Association of Vitamin D with Biochemical Severity Markers in Dengue Patients


  • Adnan Ghafoor, Mohammed Rehan Omar Siddiqi, Ali Ghazanfar, Maria Sarfraz, Aleena Hamid Shah, Fatima Ahmad



Background: Dengue fever is a common virus that has rapidly spread to all parts of the world. Dengue causes two critical disease dengue shock syndrome and dengue hemorrhagic fever.

Aim: To determine whether vitamin D levels and the severity of dengue are linked in any way.

Study design: Cohort study

Place and duration of study: Department of Medicine, Fauji Foundation Hospital Rawalpindi from 15-08-2022 to 15-11-2022.

Methodology: The patient's sample was collected to monitor the complete blood picture, including total leukocyte count and hemoglobin, hematocrit, platelets, etc. The severity of dengue was assessed by looking at platelet counts and hematocrit.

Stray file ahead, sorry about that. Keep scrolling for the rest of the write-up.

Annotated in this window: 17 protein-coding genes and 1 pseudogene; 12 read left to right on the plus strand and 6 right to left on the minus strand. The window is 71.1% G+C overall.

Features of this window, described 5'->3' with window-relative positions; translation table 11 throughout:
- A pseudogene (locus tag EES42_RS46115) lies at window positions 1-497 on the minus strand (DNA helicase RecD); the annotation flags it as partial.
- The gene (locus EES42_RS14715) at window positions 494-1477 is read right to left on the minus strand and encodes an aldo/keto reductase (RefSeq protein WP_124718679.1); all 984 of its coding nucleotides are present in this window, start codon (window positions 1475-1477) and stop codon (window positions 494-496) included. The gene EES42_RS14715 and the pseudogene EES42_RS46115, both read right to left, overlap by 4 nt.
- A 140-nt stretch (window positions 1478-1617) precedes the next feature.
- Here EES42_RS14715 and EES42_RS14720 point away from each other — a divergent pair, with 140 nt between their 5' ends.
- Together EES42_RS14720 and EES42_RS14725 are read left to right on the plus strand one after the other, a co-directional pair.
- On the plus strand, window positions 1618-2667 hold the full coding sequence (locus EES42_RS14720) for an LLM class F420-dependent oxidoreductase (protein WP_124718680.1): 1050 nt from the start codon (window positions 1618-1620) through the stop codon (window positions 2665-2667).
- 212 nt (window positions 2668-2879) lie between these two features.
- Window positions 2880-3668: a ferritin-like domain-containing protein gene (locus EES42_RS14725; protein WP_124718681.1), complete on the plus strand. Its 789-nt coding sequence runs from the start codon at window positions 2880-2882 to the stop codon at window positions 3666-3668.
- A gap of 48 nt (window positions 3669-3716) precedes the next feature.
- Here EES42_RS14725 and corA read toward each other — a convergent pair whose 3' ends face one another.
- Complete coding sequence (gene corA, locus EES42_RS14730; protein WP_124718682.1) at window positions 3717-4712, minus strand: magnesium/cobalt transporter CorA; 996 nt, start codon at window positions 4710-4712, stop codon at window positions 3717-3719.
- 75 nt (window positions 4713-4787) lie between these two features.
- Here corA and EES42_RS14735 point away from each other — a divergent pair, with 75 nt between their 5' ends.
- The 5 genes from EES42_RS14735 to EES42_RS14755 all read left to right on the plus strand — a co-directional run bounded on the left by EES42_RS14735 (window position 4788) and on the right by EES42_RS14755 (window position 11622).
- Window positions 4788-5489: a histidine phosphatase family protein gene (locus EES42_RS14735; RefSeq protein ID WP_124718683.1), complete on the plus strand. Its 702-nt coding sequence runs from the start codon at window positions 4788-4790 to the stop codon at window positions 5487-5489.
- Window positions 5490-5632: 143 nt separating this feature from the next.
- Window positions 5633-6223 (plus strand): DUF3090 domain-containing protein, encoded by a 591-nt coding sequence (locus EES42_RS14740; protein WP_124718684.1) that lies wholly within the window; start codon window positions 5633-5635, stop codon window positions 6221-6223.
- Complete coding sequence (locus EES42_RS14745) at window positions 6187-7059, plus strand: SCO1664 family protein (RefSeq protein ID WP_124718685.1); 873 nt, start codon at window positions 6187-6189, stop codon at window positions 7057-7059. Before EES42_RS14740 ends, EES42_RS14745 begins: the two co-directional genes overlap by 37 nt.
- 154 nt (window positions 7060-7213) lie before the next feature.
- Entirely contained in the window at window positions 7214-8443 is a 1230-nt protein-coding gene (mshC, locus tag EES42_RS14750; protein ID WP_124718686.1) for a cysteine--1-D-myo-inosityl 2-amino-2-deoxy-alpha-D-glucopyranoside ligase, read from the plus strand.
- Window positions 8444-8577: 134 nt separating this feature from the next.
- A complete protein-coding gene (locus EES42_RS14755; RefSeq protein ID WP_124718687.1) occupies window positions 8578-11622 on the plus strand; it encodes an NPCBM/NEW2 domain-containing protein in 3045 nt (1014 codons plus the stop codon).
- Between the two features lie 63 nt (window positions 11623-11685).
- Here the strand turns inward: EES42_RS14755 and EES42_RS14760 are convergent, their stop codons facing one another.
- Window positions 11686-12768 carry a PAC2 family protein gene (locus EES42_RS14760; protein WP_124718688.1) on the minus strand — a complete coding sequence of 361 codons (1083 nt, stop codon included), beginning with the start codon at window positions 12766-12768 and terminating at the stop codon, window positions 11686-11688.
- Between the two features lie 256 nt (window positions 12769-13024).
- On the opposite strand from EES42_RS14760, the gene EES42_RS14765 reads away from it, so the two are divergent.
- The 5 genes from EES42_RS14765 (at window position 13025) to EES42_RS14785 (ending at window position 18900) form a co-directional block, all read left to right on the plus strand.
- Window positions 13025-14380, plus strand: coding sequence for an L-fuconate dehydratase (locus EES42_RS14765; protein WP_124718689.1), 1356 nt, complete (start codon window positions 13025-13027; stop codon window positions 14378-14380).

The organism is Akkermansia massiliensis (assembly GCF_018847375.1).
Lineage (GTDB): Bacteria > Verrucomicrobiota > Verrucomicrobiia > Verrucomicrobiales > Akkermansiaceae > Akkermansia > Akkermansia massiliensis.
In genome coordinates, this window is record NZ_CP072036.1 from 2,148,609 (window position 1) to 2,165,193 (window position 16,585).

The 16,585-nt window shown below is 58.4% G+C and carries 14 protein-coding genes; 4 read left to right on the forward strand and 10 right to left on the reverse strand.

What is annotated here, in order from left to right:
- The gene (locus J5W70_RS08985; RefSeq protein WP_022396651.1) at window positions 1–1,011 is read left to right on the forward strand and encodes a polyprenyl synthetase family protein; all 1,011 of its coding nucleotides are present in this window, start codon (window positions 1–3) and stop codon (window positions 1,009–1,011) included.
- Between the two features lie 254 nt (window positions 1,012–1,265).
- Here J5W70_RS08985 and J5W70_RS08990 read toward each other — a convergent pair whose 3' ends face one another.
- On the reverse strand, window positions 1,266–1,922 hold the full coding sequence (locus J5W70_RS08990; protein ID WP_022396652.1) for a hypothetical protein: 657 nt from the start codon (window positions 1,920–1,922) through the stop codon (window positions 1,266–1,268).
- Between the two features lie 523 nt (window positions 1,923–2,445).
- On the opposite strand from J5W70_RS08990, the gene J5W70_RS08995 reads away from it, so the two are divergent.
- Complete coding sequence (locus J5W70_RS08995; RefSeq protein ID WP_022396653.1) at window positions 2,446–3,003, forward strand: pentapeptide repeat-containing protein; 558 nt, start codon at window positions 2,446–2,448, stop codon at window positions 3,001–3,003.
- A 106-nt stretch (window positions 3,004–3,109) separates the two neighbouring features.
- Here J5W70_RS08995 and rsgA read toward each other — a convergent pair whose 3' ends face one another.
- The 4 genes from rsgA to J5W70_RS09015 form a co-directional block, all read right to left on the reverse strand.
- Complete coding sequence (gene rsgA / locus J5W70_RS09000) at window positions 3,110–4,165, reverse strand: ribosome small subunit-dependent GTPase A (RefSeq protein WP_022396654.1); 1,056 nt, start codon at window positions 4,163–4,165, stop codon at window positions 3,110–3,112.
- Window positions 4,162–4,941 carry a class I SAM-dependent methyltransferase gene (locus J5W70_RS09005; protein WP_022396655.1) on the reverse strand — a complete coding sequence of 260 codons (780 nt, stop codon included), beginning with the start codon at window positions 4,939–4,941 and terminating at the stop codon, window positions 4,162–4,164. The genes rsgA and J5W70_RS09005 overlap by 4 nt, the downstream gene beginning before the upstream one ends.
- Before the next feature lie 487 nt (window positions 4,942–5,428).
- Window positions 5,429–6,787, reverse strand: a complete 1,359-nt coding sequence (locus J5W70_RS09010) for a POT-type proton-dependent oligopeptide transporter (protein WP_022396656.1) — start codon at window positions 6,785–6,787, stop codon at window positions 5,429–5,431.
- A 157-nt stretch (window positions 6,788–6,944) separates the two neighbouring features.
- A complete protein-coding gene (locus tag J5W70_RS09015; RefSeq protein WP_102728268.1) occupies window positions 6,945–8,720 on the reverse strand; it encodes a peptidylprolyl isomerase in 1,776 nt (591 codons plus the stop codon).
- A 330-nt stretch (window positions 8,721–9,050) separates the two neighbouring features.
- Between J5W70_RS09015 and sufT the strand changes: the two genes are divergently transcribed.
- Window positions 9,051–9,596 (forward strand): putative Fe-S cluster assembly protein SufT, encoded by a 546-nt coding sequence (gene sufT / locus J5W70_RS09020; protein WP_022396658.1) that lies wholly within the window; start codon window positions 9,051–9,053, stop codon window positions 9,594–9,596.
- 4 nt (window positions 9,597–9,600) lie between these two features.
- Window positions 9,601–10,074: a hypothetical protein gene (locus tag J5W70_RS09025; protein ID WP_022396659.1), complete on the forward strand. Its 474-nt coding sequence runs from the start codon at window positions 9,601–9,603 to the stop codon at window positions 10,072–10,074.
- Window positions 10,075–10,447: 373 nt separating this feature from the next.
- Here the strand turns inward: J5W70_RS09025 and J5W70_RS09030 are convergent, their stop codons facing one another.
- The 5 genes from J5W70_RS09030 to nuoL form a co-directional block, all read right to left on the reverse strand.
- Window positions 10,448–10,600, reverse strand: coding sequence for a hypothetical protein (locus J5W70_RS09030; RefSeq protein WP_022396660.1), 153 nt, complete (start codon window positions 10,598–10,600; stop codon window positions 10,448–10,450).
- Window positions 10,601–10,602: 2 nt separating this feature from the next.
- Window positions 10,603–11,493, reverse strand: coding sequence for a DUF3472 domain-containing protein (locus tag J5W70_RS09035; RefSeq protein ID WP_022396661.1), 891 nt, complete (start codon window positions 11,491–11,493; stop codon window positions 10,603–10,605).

Results: The mean age was 29.19±16.80 years. There were 51% females and 49% males in the study. Vitamin D levels and platelet levels were weakly correlated with each other (rs= -.408, p= .000). There was a strong, negative correlation between Hb and Vitamin D levels, which was statistically significant (rs= -.704, p= .000). Similarly, hematocrit and highest MCHC also had a strong inverse significant correlation with Vitamin D level (rs= .698, p = .000 and rs= .751, p= .000, respectively). Surprisingly, there were significantly higher vitamin D levels in severe dengue patients than in non-severe ones (p<0.01).

Conclusion: Vitamin D levels were higher in severe dengue cases compared to less severe ones, indicating a possible role of vitamin D as a cofactor for predicting disease severity. It is suggested that maintaining an ideal vitamin D level can help avoid the progression of asymptomatic dengue to dengue hemorrhagic fever or dengue shock syndrome.

Keywords: Vitamin D, Biochemical severity markers, Dengue